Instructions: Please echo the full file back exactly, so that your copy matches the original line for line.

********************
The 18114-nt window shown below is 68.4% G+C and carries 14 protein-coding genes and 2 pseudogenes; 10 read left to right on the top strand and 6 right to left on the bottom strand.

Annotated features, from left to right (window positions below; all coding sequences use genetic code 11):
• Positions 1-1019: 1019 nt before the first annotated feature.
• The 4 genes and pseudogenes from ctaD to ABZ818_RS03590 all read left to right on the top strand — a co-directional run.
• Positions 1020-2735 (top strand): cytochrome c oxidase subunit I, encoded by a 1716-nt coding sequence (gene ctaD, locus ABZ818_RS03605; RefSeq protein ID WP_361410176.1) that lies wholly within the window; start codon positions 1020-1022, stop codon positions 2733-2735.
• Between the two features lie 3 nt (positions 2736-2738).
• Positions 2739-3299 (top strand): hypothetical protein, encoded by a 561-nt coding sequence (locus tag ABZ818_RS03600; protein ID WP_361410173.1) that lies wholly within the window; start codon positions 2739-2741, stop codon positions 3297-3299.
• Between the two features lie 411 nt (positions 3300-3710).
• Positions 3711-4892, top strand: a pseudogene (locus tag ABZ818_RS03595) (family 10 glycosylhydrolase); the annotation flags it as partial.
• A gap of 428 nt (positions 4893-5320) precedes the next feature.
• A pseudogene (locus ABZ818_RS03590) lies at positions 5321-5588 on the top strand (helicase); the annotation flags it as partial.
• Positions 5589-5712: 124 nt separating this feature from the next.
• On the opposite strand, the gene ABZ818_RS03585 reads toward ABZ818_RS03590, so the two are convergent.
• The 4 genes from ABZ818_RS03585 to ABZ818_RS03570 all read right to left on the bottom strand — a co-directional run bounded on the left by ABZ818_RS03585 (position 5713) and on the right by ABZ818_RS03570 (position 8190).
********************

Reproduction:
The 18114-nt window shown below is 68.4% G+C and carries 14 protein-coding genes and 2 pseudogenes; 10 read left to right on the top strand and 6 right to left on the bottom strand.

Annotated features, from left to right (window positions below; all coding sequences use genetic code 11):
• Positions 1-1019: 1019 nt before the first annotated feature.
• The 4 genes and pseudogenes from ctaD to ABZ818_RS03590 all read left to right on the top strand — a co-directional run.
• Positions 1020-2735 (top strand): cytochrome c oxidase subunit I, encoded by a 1716-nt coding sequence (gene ctaD, locus ABZ818_RS03605; RefSeq protein ID WP_361410176.1) that lies wholly within the window; start codon positions 1020-1022, stop codon positions 2733-2735.
• Between the two features lie 3 nt (positions 2736-2738).
• Positions 2739-3299 (top strand): hypothetical protein, encoded by a 561-nt coding sequence (locus tag ABZ818_RS03600; protein ID WP_361410173.1) that lies wholly within the window; start codon positions 2739-2741, stop codon positions 3297-3299.
• Between the two features lie 411 nt (positions 3300-3710).
• Positions 3711-4892, top strand: a pseudogene (locus tag ABZ818_RS03595) (family 10 glycosylhydrolase); the annotation flags it as partial.
• A gap of 428 nt (positions 4893-5320) precedes the next feature.
• A pseudogene (locus ABZ818_RS03590) lies at positions 5321-5588 on the top strand (helicase); the annotation flags it as partial.
• Positions 5589-5712: 124 nt separating this feature from the next.
• On the opposite strand, the gene ABZ818_RS03585 reads toward ABZ818_RS03590, so the two are convergent.
• The 4 genes from ABZ818_RS03585 to ABZ818_RS03570 all read right to left on the bottom strand — a co-directional run bounded on the left by ABZ818_RS03585 (position 5713) and on the right by ABZ818_RS03570 (position 8190).